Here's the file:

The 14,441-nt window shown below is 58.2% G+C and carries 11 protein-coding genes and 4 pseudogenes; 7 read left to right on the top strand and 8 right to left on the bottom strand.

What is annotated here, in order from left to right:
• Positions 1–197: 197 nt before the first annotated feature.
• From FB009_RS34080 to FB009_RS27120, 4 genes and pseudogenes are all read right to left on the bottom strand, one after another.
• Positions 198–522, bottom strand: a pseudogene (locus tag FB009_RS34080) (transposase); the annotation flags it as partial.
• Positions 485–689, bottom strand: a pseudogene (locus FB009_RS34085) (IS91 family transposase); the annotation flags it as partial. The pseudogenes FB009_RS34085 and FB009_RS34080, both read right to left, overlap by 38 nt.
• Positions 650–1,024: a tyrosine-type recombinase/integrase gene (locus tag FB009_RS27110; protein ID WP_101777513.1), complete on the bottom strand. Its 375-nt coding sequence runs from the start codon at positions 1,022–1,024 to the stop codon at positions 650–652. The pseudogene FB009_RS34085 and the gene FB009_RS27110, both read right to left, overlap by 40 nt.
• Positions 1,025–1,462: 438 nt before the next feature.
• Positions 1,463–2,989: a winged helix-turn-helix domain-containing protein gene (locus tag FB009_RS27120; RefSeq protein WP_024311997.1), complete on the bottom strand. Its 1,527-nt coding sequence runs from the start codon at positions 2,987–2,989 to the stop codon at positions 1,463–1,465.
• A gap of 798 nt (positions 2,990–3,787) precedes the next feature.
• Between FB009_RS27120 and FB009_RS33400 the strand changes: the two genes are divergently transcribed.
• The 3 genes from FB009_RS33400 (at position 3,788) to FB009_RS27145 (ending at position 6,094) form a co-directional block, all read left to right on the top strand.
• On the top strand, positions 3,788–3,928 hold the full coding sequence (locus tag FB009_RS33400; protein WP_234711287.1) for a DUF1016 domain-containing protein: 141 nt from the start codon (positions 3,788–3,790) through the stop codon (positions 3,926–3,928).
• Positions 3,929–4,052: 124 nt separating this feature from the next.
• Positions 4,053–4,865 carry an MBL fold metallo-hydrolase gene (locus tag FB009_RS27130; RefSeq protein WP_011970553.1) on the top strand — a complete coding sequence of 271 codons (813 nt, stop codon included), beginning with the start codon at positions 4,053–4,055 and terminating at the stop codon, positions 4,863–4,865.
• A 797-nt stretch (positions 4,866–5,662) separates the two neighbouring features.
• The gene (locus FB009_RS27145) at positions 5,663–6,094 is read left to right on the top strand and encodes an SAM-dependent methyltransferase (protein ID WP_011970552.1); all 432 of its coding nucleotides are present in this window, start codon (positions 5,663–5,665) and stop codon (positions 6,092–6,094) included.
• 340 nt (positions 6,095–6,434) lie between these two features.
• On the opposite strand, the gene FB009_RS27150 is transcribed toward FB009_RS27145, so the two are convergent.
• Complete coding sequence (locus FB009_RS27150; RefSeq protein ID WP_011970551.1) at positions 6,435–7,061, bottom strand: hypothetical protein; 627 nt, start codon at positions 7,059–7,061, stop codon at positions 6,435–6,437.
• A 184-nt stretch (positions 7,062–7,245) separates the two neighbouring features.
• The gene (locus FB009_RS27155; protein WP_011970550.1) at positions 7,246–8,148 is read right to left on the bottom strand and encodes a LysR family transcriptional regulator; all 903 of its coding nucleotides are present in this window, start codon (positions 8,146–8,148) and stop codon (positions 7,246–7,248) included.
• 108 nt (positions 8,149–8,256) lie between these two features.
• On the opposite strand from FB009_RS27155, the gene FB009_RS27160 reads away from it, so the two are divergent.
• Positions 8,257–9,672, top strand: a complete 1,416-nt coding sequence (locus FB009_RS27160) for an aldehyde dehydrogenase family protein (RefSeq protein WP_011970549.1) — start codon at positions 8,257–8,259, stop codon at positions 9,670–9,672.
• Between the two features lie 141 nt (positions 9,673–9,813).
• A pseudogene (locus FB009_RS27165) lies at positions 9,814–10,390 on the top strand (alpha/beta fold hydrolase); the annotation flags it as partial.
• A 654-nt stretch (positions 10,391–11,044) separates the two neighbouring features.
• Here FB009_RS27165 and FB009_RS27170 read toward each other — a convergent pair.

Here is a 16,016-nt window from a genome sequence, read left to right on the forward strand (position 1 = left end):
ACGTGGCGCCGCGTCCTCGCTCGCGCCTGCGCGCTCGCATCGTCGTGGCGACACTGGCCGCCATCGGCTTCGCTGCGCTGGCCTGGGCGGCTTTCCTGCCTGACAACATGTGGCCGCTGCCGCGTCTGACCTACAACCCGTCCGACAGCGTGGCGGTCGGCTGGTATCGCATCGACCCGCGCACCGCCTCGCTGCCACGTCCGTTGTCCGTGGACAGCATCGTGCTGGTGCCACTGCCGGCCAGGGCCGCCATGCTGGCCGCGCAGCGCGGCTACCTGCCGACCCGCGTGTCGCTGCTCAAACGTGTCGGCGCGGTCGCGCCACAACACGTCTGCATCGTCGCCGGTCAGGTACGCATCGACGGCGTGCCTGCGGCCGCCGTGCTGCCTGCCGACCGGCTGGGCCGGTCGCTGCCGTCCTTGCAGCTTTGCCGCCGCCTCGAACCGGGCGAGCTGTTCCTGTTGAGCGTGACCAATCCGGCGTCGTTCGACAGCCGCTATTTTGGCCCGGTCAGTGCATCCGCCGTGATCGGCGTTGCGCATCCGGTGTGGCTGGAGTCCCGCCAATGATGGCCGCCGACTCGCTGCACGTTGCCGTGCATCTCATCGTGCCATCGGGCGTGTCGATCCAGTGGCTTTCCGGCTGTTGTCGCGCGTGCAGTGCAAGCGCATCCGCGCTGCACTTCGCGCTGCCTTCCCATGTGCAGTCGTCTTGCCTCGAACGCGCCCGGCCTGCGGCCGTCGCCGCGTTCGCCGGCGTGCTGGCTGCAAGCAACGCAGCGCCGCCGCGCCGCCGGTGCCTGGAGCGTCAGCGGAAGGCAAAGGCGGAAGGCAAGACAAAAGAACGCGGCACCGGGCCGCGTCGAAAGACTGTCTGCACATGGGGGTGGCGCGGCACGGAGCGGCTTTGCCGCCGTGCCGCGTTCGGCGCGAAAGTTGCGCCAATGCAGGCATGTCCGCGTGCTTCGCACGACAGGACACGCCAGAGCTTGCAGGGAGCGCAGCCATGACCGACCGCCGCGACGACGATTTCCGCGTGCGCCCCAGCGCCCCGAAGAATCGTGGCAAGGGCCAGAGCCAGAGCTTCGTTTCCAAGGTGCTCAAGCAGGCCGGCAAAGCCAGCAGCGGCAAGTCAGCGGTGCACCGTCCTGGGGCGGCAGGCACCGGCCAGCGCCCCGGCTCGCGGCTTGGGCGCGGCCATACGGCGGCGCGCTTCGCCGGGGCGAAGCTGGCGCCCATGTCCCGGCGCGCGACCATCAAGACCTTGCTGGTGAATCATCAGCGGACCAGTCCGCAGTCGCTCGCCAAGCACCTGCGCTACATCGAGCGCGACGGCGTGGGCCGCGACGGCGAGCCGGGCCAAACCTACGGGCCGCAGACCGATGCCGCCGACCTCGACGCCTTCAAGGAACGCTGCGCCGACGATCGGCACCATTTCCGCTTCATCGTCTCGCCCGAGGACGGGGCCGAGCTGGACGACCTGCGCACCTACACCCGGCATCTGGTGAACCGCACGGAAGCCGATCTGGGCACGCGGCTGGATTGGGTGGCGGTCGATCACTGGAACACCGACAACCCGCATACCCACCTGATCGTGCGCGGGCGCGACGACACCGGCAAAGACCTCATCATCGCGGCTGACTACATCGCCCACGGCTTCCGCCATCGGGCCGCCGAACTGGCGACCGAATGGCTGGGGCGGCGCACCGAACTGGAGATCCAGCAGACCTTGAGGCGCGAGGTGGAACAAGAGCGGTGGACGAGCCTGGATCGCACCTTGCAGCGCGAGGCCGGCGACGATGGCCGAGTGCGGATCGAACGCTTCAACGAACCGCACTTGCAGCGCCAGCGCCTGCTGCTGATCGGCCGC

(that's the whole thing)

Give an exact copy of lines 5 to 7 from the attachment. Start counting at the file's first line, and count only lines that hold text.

• Positions 198–522, bottom strand: a pseudogene (locus tag FB009_RS34080) (transposase); the annotation flags it as partial.
• Positions 485–689, bottom strand: a pseudogene (locus FB009_RS34085) (IS91 family transposase); the annotation flags it as partial. The pseudogenes FB009_RS34085 and FB009_RS34080, both read right to left, overlap by 38 nt.
• Positions 650–1,024: a tyrosine-type recombinase/integrase gene (locus tag FB009_RS27110; protein ID WP_101777513.1), complete on the bottom strand. Its 375-nt coding sequence runs from the start codon at positions 1,022–1,024 to the stop codon at positions 650–652. The pseudogene FB009_RS34085 and the gene FB009_RS27110, both read right to left, overlap by 40 nt.